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Dry Pet Foods
Most dry dog foods contain 16 to 27 percent protein, 7 to 12 percent fat, less than 12 percent moisture and 35 to 50 percent carbohydrates (also expressed as N.F.E. or nitrogen-free extract). These diets deliver between 1,400 and 2,000 digestible kilocalories per pound of product. Generally dry cat foods contain 30 percent or more protein, 8 to 12 percent fat, less than 12 percent moisture, and have 1,500 to 1,700 digestible kilocalories per pound of product.

Dry pet foods also include super premium foods which usually contain higher levels of protein and fat. These foods generally offer more concentrated nutrition in dense particles, which means that a pet can be fed less than most other foods to meet its nutrient requirements.

Dry pet foods can also play an important part in a pet’s dental health. The chewing action employed while eating a dry food acts like a toothbrush as the particles scrape against the teeth to help remove plaque and tarter build-up. If left unchecked, this build-up can lead to inflammation of the gums and subsequent dental problems.

Usually dry pet foods are more economical to feed than the semi-moist and canned varieties, and are more convenient to serve and to store.


Diets Semi-moist pet foods usually contain 16 to 25 percent protein, 5 to 10 percent fat, 25 to 35 percent carbohydrates and 25 to 34 percent water. Quality semi-moist foods offer high palatability, are convenient to serve, and store easily without requiring refrigeration. They are usually more expensive to feed than dry diets.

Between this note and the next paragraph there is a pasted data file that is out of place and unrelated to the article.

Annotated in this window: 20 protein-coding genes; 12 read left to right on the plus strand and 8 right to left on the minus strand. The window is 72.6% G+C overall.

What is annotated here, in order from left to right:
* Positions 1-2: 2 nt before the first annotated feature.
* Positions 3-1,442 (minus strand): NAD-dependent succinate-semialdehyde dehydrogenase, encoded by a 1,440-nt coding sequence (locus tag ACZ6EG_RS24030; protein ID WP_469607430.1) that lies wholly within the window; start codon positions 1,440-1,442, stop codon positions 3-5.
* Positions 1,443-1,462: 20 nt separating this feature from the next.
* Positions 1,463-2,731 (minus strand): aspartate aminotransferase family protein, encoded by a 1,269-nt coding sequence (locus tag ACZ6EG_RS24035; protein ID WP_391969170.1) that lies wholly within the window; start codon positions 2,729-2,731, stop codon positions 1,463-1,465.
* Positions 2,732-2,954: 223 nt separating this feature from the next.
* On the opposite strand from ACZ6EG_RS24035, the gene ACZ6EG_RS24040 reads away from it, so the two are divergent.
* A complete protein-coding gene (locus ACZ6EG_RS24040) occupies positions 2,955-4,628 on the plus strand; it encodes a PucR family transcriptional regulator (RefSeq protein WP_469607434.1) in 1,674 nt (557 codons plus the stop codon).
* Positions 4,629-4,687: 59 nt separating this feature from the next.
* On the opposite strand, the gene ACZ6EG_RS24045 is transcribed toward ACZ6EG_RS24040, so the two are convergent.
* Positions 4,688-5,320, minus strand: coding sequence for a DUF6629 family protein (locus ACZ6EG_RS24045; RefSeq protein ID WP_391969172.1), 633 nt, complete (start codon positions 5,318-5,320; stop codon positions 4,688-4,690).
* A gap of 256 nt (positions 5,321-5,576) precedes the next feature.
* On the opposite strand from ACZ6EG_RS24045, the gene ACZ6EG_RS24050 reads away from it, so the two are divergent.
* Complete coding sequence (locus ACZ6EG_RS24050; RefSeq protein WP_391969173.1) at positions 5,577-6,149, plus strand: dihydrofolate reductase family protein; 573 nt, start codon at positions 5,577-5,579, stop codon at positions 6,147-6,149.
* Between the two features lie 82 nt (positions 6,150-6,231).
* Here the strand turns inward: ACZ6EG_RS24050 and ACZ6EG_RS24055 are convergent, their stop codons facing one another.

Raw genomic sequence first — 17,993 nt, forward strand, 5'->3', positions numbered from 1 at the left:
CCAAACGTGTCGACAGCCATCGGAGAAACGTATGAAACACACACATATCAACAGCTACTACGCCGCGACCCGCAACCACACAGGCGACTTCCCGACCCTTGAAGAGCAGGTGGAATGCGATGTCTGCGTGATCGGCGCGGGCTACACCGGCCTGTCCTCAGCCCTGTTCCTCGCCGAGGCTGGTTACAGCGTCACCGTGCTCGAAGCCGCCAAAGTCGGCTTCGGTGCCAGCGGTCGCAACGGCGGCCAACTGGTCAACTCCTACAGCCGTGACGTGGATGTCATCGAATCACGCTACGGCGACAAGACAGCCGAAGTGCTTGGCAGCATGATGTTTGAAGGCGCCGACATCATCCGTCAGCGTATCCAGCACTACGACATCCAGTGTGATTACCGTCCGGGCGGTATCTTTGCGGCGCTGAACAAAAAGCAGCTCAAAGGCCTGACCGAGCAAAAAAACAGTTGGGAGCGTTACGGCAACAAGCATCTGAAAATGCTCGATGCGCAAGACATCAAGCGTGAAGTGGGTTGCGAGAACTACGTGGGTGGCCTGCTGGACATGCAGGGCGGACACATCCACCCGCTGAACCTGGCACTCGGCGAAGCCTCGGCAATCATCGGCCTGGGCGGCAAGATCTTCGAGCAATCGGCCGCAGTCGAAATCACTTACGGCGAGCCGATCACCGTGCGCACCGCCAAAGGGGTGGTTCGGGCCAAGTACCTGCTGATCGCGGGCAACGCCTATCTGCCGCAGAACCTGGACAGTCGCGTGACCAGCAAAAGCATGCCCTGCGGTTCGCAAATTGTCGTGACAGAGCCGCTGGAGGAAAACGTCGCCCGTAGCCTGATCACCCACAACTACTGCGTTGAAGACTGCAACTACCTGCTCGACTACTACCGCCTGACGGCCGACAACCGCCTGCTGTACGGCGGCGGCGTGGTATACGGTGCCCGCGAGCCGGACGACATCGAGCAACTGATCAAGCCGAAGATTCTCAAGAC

Soft-dry Diets
Soft-dry dog foods offer unique combinations of dry and soft textures. These foods contain approximately 20 to 24 percent protein, 8 to 10 percent fat, and 12 to 14 percent moisture. They are generally more palatable to dogs than a dry food. No refrigeration is needed.

Canned Diets
Canned pet foods usually contain between 8 to 15 percent protein in dog food diets and 10 to 20 percent protein in cat food products. Both types of diets contain 2 to 10 percent fat, depending upon the type(s) and amounts of animal tissue use
These diets, particularly with high meat/meat by-product levels, usually offer the highest palatability. Total food consumption is high, usually two to three times that of a dry diet, because of the low dry matter (or caloric) content. The nutrient balance is dictated by the type of formulation.

Canned diets have the highest cost per serving when compared to the dry and semi-moist categories.

Once a canned pet food is opened, the unused portion should be covered and stored in the refrigerator. Bring this stored portion to room temperature before feeding to enhance the palatability.
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